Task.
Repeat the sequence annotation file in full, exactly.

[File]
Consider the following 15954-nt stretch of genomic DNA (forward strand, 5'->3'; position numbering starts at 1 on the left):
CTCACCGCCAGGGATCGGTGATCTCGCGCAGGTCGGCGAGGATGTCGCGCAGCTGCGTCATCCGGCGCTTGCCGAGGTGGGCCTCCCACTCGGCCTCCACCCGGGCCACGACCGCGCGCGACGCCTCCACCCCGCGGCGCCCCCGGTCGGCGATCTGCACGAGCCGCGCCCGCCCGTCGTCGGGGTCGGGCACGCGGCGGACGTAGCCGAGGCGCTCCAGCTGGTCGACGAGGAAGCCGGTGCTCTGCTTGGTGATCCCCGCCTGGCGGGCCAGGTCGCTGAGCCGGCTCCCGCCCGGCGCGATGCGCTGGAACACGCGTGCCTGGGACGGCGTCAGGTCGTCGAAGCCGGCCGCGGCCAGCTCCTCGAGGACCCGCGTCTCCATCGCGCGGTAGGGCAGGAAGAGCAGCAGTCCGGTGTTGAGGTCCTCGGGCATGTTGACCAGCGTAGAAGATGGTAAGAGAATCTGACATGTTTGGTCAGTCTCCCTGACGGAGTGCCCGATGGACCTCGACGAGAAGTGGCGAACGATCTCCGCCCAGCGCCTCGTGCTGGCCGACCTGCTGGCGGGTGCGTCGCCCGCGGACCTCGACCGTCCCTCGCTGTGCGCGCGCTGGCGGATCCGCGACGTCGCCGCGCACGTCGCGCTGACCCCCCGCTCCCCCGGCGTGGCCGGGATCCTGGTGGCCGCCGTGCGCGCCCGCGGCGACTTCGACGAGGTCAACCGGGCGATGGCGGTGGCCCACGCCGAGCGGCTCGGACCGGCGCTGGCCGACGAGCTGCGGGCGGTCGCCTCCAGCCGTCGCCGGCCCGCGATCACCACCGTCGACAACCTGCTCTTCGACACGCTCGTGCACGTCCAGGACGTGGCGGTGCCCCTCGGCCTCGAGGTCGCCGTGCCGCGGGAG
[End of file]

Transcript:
Consider the following 15954-nt stretch of genomic DNA (forward strand, 5'->3'; position numbering starts at 1 on the left):
CTCACCGCCAGGGATCGGTGATCTCGCGCAGGTCGGCGAGGATGTCGCGCAGCTGCGTCATCCGGCGCTTGCCGAGGTGGGCCTCCCACTCGGCCTCCACCCGGGCCACGACCGCGCGCGACGCCTCCACCCCGCGGCGCCCCCGGTCGGCGATCTGCACGAGCCGCGCCCGCCCGTCGTCGGGGTCGGGCACGCGGCGGACGTAGCCGAGGCGCTCCAGCTGGTCGACGAGGAAGCCGGTGCTCTGCTTGGTGATCCCCGCCTGGCGGGCCAGGTCGCTGAGCCGGCTCCCGCCCGGCGCGATGCGCTGGAACACGCGTGCCTGGGACGGCGTCAGGTCGTCGAAGCCGGCCGCGGCCAGCTCCTCGAGGACCCGCGTCTCCATCGCGCGGTAGGGCAGGAAGAGCAGCAGTCCGGTGTTGAGGTCCTCGGGCATGTTGACCAGCGTAGAAGATGGTAAGAGAATCTGACATGTTTGGTCAGTCTCCCTGACGGAGTGCCCGATGGACCTCGACGAGAAGTGGCGAACGATCTCCGCCCAGCGCCTCGTGCTGGCCGACCTGCTGGCGGGTGCGTCGCCCGCGGACCTCGACCGTCCCTCGCTGTGCGCGCGCTGGCGGATCCGCGACGTCGCCGCGCACGTCGCGCTGACCCCCCGCTCCCCCGGCGTGGCCGGGATCCTGGTGGCCGCCGTGCGCGCCCGCGGCGACTTCGACGAGGTCAACCGGGCGATGGCGGTGGCCCACGCCGAGCGGCTCGGACCGGCGCTGGCCGACGAGCTGCGGGCGGTCGCCTCCAGCCGTCGCCGGCCCGCGATCACCACCGTCGACAACCTGCTCTTCGACACGCTCGTGCACGTCCAGGACGTGGCGGTGCCCCTCGGCCTCGAGGTCGCCGTGCCGCGGGAG